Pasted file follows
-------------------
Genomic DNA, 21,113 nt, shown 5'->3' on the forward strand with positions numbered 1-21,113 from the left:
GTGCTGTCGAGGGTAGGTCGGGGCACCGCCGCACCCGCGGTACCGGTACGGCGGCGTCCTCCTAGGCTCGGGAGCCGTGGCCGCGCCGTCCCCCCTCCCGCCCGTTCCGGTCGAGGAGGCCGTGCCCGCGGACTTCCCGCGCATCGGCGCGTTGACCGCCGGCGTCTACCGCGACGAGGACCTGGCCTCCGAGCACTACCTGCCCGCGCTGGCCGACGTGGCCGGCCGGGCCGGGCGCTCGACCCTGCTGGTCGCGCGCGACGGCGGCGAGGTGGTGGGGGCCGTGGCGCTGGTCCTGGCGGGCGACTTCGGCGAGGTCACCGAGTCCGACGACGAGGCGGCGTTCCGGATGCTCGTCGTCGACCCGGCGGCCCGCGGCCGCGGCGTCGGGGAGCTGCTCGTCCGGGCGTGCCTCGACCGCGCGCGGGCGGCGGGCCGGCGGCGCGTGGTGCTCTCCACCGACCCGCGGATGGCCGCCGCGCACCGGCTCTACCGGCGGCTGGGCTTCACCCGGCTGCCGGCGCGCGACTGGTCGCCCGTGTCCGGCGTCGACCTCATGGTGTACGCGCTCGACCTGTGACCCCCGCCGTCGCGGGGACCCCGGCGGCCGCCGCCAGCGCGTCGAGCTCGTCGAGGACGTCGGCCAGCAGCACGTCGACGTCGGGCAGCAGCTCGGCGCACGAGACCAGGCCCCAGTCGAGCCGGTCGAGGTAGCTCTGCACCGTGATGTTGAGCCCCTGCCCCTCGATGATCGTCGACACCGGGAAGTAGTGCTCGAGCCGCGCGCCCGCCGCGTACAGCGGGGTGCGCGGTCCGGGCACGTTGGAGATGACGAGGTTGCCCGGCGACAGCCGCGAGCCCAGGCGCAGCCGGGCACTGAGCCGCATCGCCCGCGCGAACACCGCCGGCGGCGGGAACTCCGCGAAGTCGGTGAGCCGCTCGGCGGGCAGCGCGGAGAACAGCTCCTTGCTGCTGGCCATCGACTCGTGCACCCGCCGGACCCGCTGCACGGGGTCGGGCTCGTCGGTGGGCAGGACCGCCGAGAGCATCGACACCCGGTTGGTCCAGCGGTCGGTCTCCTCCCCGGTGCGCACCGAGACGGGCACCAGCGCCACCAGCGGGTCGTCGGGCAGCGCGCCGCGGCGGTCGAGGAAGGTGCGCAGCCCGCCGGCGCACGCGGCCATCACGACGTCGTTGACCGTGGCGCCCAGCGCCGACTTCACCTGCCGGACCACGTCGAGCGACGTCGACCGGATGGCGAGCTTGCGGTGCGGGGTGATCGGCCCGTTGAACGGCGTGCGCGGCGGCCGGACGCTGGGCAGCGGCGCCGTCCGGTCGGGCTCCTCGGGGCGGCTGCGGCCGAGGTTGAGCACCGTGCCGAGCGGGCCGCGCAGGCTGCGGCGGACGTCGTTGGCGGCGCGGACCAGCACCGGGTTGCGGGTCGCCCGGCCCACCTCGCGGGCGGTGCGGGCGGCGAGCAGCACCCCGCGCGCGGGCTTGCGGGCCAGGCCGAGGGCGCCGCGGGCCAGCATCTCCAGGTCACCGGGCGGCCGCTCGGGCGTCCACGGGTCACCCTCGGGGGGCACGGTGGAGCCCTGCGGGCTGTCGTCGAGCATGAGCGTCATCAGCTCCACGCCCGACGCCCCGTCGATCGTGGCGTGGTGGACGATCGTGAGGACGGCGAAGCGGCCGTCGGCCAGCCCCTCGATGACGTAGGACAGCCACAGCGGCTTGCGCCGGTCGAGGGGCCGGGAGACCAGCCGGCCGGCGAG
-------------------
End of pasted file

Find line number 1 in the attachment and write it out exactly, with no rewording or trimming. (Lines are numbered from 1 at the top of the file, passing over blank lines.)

Genomic DNA, 21,113 nt, shown 5'->3' on the forward strand with positions numbered 1-21,113 from the left: